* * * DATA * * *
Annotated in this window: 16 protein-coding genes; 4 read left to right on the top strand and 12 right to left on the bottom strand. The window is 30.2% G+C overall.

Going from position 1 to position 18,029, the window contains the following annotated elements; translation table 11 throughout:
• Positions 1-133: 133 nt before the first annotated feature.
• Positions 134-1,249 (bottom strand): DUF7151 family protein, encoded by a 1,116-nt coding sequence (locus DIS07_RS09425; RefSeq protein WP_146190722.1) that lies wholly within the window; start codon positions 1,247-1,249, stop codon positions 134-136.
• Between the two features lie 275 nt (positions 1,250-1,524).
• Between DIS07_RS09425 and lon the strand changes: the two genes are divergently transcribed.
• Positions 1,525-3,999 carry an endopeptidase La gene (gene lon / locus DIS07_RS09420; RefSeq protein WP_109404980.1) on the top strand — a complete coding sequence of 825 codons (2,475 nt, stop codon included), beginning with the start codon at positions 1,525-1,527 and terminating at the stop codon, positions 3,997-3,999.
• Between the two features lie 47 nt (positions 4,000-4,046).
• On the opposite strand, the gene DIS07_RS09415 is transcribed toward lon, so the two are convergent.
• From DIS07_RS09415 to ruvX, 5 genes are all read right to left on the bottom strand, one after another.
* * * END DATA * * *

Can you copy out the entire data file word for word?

Annotated in this window: 16 protein-coding genes; 4 read left to right on the top strand and 12 right to left on the bottom strand. The window is 30.2% G+C overall.

Going from position 1 to position 18,029, the window contains the following annotated elements; translation table 11 throughout:
• Positions 1-133: 133 nt before the first annotated feature.
• Positions 134-1,249 (bottom strand): DUF7151 family protein, encoded by a 1,116-nt coding sequence (locus DIS07_RS09425; RefSeq protein WP_146190722.1) that lies wholly within the window; start codon positions 1,247-1,249, stop codon positions 134-136.
• Between the two features lie 275 nt (positions 1,250-1,524).
• Between DIS07_RS09425 and lon the strand changes: the two genes are divergently transcribed.
• Positions 1,525-3,999 carry an endopeptidase La gene (gene lon / locus DIS07_RS09420; RefSeq protein WP_109404980.1) on the top strand — a complete coding sequence of 825 codons (2,475 nt, stop codon included), beginning with the start codon at positions 1,525-1,527 and terminating at the stop codon, positions 3,997-3,999.
• Between the two features lie 47 nt (positions 4,000-4,046).
• On the opposite strand, the gene DIS07_RS09415 is transcribed toward lon, so the two are convergent.
• From DIS07_RS09415 to ruvX, 5 genes are all read right to left on the bottom strand, one after another.